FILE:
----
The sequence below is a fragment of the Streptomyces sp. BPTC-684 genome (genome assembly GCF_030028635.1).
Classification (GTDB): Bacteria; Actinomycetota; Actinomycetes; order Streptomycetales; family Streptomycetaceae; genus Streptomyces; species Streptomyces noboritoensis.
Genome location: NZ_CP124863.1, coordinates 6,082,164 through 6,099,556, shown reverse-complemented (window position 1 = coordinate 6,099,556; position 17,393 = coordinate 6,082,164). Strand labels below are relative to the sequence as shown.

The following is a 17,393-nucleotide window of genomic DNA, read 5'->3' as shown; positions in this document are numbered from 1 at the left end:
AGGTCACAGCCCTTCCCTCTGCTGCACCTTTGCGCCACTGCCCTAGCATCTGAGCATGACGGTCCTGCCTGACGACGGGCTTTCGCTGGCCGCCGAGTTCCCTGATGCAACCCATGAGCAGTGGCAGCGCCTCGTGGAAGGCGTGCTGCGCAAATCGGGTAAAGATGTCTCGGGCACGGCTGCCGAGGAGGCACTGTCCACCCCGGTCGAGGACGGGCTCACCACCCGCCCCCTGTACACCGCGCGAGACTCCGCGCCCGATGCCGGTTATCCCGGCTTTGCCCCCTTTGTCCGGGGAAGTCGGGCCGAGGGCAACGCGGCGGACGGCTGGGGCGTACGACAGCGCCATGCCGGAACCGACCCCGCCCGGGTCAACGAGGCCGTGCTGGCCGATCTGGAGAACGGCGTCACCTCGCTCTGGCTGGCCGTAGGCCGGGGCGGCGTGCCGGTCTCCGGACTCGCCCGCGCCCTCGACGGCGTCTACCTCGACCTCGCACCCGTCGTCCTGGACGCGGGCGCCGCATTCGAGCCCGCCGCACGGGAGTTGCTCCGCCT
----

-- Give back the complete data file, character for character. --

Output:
The sequence below is a fragment of the Streptomyces sp. BPTC-684 genome (genome assembly GCF_030028635.1).
Classification (GTDB): Bacteria; Actinomycetota; Actinomycetes; order Streptomycetales; family Streptomycetaceae; genus Streptomyces; species Streptomyces noboritoensis.
Genome location: NZ_CP124863.1, coordinates 6,082,164 through 6,099,556, shown reverse-complemented (window position 1 = coordinate 6,099,556; position 17,393 = coordinate 6,082,164). Strand labels below are relative to the sequence as shown.

The following is a 17,393-nucleotide window of genomic DNA, read 5'->3' as shown; positions in this document are numbered from 1 at the left end:
AGGTCACAGCCCTTCCCTCTGCTGCACCTTTGCGCCACTGCCCTAGCATCTGAGCATGACGGTCCTGCCTGACGACGGGCTTTCGCTGGCCGCCGAGTTCCCTGATGCAACCCATGAGCAGTGGCAGCGCCTCGTGGAAGGCGTGCTGCGCAAATCGGGTAAAGATGTCTCGGGCACGGCTGCCGAGGAGGCACTGTCCACCCCGGTCGAGGACGGGCTCACCACCCGCCCCCTGTACACCGCGCGAGACTCCGCGCCCGATGCCGGTTATCCCGGCTTTGCCCCCTTTGTCCGGGGAAGTCGGGCCGAGGGCAACGCGGCGGACGGCTGGGGCGTACGACAGCGCCATGCCGGAACCGACCCCGCCCGGGTCAACGAGGCCGTGCTGGCCGATCTGGAGAACGGCGTCACCTCGCTCTGGCTGGCCGTAGGCCGGGGCGGCGTGCCGGTCTCCGGACTCGCCCGCGCCCTCGACGGCGTCTACCTCGACCTCGCACCCGTCGTCCTGGACGCGGGCGCCGCATTCGAGCCCGCCGCACGGGAGTTGCTCCGCCT